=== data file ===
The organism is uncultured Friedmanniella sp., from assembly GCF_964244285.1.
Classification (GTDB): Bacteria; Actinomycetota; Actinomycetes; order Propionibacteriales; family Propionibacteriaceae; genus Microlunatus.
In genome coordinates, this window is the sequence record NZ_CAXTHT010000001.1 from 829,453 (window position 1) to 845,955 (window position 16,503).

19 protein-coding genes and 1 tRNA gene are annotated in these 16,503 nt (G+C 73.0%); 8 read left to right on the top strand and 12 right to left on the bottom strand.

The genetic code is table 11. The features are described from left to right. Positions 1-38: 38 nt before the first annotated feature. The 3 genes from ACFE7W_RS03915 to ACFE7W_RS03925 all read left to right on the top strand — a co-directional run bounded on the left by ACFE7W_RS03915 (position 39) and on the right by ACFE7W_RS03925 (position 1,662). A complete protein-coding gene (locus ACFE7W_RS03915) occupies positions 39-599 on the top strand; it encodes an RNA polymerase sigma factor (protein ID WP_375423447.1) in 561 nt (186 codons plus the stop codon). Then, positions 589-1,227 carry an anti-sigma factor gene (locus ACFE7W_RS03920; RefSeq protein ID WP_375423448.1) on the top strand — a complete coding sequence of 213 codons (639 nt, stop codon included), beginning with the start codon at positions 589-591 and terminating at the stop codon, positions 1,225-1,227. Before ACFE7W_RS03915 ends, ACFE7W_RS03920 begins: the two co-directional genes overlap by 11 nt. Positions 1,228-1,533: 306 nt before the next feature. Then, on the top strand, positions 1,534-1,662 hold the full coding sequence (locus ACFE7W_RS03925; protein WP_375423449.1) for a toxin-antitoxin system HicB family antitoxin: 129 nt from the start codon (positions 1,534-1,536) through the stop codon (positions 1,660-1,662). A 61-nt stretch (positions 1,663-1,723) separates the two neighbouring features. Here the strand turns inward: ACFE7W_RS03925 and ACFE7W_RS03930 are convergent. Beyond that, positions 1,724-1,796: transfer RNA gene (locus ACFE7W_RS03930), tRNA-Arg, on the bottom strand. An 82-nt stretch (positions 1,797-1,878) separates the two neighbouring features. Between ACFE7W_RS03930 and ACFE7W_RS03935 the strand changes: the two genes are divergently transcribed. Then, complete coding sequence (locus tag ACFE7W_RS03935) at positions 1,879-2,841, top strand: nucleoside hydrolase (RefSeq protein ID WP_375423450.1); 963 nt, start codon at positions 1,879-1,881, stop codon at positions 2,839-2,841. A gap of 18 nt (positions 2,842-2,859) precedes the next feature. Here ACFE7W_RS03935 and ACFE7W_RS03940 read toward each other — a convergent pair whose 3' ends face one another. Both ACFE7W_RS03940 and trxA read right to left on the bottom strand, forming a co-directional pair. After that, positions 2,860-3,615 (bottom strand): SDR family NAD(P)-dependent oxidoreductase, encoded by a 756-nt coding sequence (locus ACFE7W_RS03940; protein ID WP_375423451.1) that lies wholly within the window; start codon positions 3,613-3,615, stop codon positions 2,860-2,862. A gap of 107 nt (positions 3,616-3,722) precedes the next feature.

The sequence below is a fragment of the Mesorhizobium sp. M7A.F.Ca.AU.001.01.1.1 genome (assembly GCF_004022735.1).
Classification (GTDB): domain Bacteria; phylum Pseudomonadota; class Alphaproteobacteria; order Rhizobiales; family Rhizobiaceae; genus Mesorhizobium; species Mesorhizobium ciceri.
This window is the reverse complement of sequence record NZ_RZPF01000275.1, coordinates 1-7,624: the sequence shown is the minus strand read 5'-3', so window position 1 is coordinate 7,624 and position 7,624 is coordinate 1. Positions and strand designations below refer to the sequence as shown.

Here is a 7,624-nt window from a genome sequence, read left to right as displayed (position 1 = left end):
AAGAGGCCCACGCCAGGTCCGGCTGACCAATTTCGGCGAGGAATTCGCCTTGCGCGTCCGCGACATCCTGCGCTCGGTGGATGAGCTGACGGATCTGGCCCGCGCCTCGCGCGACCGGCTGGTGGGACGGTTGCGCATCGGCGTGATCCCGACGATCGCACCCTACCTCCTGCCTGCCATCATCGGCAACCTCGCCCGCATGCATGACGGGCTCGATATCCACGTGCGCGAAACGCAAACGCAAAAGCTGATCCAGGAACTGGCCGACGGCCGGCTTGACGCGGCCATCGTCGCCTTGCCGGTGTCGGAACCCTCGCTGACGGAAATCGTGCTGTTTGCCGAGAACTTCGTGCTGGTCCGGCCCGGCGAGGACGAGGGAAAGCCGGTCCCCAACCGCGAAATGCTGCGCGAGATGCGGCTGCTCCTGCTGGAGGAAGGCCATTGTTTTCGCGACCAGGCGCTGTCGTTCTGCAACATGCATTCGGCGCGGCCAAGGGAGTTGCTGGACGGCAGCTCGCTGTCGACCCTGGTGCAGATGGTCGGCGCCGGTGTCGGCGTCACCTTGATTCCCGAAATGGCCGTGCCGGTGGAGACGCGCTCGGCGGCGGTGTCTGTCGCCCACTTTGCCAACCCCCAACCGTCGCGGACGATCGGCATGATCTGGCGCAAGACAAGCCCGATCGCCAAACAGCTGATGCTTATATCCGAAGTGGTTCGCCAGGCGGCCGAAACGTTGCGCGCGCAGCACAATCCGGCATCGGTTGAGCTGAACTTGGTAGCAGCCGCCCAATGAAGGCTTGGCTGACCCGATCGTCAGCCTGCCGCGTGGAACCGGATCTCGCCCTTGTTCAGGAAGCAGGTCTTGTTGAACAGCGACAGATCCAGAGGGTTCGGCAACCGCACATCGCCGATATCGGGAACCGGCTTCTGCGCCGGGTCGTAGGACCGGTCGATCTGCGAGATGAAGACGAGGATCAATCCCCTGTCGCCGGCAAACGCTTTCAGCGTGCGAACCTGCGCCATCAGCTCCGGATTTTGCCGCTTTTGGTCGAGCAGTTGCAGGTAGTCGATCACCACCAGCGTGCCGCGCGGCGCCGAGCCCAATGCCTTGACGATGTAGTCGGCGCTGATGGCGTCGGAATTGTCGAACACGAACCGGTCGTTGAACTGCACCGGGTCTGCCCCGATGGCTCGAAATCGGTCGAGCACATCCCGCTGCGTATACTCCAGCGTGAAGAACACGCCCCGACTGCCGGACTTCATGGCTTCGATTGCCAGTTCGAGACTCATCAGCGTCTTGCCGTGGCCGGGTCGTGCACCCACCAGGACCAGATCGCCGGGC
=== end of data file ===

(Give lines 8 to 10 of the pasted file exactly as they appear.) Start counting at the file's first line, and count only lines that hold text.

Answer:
This window is the reverse complement of sequence record NZ_RZPF01000275.1, coordinates 1-7,624: the sequence shown is the minus strand read 5'-3', so window position 1 is coordinate 7,624 and position 7,624 is coordinate 1. Positions and strand designations below refer to the sequence as shown.

Here is a 7,624-nt window from a genome sequence, read left to right as displayed (position 1 = left end):
AAGAGGCCCACGCCAGGTCCGGCTGACCAATTTCGGCGAGGAATTCGCCTTGCGCGTCCGCGACATCCTGCGCTCGGTGGATGAGCTGACGGATCTGGCCCGCGCCTCGCGCGACCGGCTGGTGGGACGGTTGCGCATCGGCGTGATCCCGACGATCGCACCCTACCTCCTGCCTGCCATCATCGGCAACCTCGCCCGCATGCATGACGGGCTCGATATCCACGTGCGCGAAACGCAAACGCAAAAGCTGATCCAGGAACTGGCCGACGGCCGGCTTGACGCGGCCATCGTCGCCTTGCCGGTGTCGGAACCCTCGCTGACGGAAATCGTGCTGTTTGCCGAGAACTTCGTGCTGGTCCGGCCCGGCGAGGACGAGGGAAAGCCGGTCCCCAACCGCGAAATGCTGCGCGAGATGCGGCTGCTCCTGCTGGAGGAAGGCCATTGTTTTCGCGACCAGGCGCTGTCGTTCTGCAACATGCATTCGGCGCGGCCAAGGGAGTTGCTGGACGGCAGCTCGCTGTCGACCCTGGTGCAGATGGTCGGCGCCGGTGTCGGCGTCACCTTGATTCCCGAAATGGCCGTGCCGGTGGAGACGCGCTCGGCGGCGGTGTCTGTCGCCCACTTTGCCAACCCCCAACCGTCGCGGACGATCGGCATGATCTGGCGCAAGACAAGCCCGATCGCCAAACAGCTGATGCTTATATCCGAAGTGGTTCGCCAGGCGGCCGAAACGTTGCGCGCGCAGCACAATCCGGCATCGGTTGAGCTGAACTTGGTAGCAGCCGCCCAATGAAGGCTTGGCTGACCCGATCGTCAGCCTGCCGCGTGGAACCGGATCTCGCCCTTGTTCAGGAAGCAGGTCTTGTTGAACAGCGACAGATCCAGAGGGTTCGGCAACCGCACATCGCCGATATCGGGAACCGGCTTCTGCGCCGGGTCGTAGGACCGGTCGATCTGCGAGATGAAGACGAGGATCAATCCCCTGTCGCCGGCAAACGCTTTCAGCGTGCGAACCTGCGCCATCAGCTCCGGATTTTGCCGCTTTTGGTCGAGCAGTTGCAGGTAGTCGATCACCACCAGCGTGCCGCGCGGCGCCGAGCCCAATGCCTTGACGATGTAGTCGGCGCTGATGGCGTCGGAATTGTCGAACACGAACCGGTCGTTGAACTGCACCGGGTCTGCCCCGATGGCTCGAAATCGGTCGAGCACATCCCGCTGCGTATACTCCAGCGTGAAGAACACGCCCCGACTGCCGGACTTCATGGCTTCGATTGCCAGTTCGAGACTCATCAGCGTCTTGCCGTGGCCGGGTCGTGCACCCACCAGGACCAGATCGCCGGGC